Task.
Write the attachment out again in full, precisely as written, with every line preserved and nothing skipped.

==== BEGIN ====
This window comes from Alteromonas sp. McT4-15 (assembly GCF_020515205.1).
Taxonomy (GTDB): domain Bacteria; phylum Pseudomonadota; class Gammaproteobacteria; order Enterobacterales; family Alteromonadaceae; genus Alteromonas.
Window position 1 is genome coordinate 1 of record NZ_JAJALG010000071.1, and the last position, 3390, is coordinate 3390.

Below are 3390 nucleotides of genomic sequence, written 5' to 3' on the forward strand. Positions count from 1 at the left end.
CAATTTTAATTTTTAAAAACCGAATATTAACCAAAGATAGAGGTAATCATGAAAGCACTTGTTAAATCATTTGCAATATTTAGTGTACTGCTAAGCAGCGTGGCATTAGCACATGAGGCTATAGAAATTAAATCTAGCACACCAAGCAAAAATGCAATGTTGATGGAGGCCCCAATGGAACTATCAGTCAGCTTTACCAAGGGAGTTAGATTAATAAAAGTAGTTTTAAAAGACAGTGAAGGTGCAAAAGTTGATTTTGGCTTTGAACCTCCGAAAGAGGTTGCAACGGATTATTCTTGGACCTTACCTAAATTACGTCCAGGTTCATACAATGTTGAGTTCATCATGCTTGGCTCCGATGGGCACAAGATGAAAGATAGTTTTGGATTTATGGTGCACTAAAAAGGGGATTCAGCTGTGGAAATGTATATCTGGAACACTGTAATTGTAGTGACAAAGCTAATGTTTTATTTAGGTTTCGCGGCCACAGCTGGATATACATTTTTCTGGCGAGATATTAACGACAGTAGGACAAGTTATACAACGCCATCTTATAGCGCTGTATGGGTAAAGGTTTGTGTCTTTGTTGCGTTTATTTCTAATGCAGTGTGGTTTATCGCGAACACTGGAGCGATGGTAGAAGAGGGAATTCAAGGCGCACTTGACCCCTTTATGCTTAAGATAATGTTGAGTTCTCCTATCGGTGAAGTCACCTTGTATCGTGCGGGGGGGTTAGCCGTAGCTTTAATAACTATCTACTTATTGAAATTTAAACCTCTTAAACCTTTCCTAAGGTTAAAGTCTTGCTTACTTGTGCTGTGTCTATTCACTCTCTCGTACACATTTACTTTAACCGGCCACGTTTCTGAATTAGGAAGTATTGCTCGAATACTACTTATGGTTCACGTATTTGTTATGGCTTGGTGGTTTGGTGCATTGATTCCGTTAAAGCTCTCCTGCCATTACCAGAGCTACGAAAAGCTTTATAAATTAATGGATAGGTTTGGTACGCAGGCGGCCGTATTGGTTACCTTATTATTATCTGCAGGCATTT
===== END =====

This window comes from Alteromonas sp. McT4-15 (assembly GCF_020515205.1).
Taxonomy (GTDB): domain Bacteria; phylum Pseudomonadota; class Gammaproteobacteria; order Enterobacterales; family Alteromonadaceae; genus Alteromonas.
Window position 1 is genome coordinate 1 of record NZ_JAJALG010000071.1, and the last position, 3390, is coordinate 3390.

Below are 3390 nucleotides of genomic sequence, written 5' to 3' on the forward strand. Positions count from 1 at the left end.
CAATTTTAATTTTTAAAAACCGAATATTAACCAAAGATAGAGGTAATCATGAAAGCACTTGTTAAATCATTTGCAATATTTAGTGTACTGCTAAGCAGCGTGGCATTAGCACATGAGGCTATAGAAATTAAATCTAGCACACCAAGCAAAAATGCAATGTTGATGGAGGCCCCAATGGAACTATCAGTCAGCTTTACCAAGGGAGTTAGATTAATAAAAGTAGTTTTAAAAGACAGTGAAGGTGCAAAAGTTGATTTTGGCTTTGAACCTCCGAAAGAGGTTGCAACGGATTATTCTTGGACCTTACCTAAATTACGTCCAGGTTCATACAATGTTGAGTTCATCATGCTTGGCTCCGATGGGCACAAGATGAAAGATAGTTTTGGATTTATGGTGCACTAAAAAGGGGATTCAGCTGTGGAAATGTATATCTGGAACACTGTAATTGTAGTGACAAAGCTAATGTTTTATTTAGGTTTCGCGGCCACAGCTGGATATACATTTTTCTGGCGAGATATTAACGACAGTAGGACAAGTTATACAACGCCATCTTATAGCGCTGTATGGGTAAAGGTTTGTGTCTTTGTTGCGTTTATTTCTAATGCAGTGTGGTTTATCGCGAACACTGGAGCGATGGTAGAAGAGGGAATTCAAGGCGCACTTGACCCCTTTATGCTTAAGATAATGTTGAGTTCTCCTATCGGTGAAGTCACCTTGTATCGTGCGGGGGGGTTAGCCGTAGCTTTAATAACTATCTACTTATTGAAATTTAAACCTCTTAAACCTTTCCTAAGGTTAAAGTCTTGCTTACTTGTGCTGTGTCTATTCACTCTCTCGTACACATTTACTTTAACCGGCCACGTTTCTGAATTAGGAAGTATTGCTCGAATACTACTTATGGTTCACGTATTTGTTATGGCTTGGTGGTTTGGTGCATTGATTCCGTTAAAGCTCTCCTGCCATTACCAGAGCTACGAAAAGCTTTATAAATTAATGGATAGGTTTGGTACGCAGGCGGCCGTATTGGTTACCTTATTATTATCTGCAGGCATTT